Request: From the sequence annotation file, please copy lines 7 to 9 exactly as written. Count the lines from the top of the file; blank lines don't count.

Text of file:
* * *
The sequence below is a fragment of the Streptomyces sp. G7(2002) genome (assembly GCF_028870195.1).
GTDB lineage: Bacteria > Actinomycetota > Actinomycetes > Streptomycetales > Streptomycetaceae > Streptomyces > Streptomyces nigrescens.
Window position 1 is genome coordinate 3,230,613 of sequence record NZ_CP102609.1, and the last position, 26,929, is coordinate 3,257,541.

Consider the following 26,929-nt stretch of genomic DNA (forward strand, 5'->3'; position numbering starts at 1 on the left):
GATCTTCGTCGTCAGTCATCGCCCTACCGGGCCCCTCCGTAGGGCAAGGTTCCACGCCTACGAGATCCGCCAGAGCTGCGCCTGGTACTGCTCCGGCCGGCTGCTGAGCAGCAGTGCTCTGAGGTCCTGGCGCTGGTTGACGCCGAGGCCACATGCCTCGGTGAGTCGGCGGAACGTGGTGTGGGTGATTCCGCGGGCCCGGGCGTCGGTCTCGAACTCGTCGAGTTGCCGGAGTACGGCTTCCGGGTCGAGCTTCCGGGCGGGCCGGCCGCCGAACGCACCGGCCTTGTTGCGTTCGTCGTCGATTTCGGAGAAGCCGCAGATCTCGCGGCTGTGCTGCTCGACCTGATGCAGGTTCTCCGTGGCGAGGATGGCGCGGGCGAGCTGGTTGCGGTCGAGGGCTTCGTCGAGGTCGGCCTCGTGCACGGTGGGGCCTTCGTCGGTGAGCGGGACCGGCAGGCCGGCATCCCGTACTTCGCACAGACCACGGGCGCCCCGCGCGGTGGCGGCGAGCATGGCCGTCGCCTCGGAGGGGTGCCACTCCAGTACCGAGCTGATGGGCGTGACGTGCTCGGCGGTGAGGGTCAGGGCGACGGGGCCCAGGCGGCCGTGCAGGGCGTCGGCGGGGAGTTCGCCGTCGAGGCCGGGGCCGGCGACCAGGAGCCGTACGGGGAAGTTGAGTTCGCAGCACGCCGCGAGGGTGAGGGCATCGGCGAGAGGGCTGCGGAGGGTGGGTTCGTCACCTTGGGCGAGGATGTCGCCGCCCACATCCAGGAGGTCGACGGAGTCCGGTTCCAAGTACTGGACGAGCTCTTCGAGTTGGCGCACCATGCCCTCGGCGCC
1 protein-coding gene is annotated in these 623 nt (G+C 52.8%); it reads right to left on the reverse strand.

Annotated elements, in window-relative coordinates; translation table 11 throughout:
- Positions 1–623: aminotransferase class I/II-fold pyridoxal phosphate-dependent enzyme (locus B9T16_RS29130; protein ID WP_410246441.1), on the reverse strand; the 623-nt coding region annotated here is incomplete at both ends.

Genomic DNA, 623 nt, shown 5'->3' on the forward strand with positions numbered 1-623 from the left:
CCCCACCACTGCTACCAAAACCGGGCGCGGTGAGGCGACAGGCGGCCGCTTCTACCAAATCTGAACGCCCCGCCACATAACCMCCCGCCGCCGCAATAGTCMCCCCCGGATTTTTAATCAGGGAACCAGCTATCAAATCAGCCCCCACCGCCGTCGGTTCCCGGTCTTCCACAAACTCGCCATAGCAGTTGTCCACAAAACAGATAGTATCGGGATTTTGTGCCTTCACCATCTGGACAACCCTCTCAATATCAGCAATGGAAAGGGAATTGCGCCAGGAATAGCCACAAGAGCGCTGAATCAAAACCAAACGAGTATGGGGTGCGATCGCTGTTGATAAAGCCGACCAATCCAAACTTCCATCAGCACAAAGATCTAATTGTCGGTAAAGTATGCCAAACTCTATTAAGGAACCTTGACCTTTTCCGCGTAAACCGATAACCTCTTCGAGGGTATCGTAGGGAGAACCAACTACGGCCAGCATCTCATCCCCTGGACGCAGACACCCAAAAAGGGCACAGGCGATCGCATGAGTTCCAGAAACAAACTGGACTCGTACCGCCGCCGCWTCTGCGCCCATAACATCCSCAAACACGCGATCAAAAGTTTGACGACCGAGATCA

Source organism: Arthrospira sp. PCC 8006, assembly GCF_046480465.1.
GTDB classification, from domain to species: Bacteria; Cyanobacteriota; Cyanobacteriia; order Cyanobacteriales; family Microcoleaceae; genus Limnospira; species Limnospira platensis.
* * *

Annotated elements, in window-relative coordinates; translation table 11 throughout:
- Positions 1–623: aminotransferase class I/II-fold pyridoxal phosphate-dependent enzyme (locus B9T16_RS29130; protein ID WP_410246441.1), on the reverse strand; the 623-nt coding region annotated here is incomplete at both ends.

Genomic DNA, 623 nt, shown 5'->3' on the forward strand with positions numbered 1-623 from the left: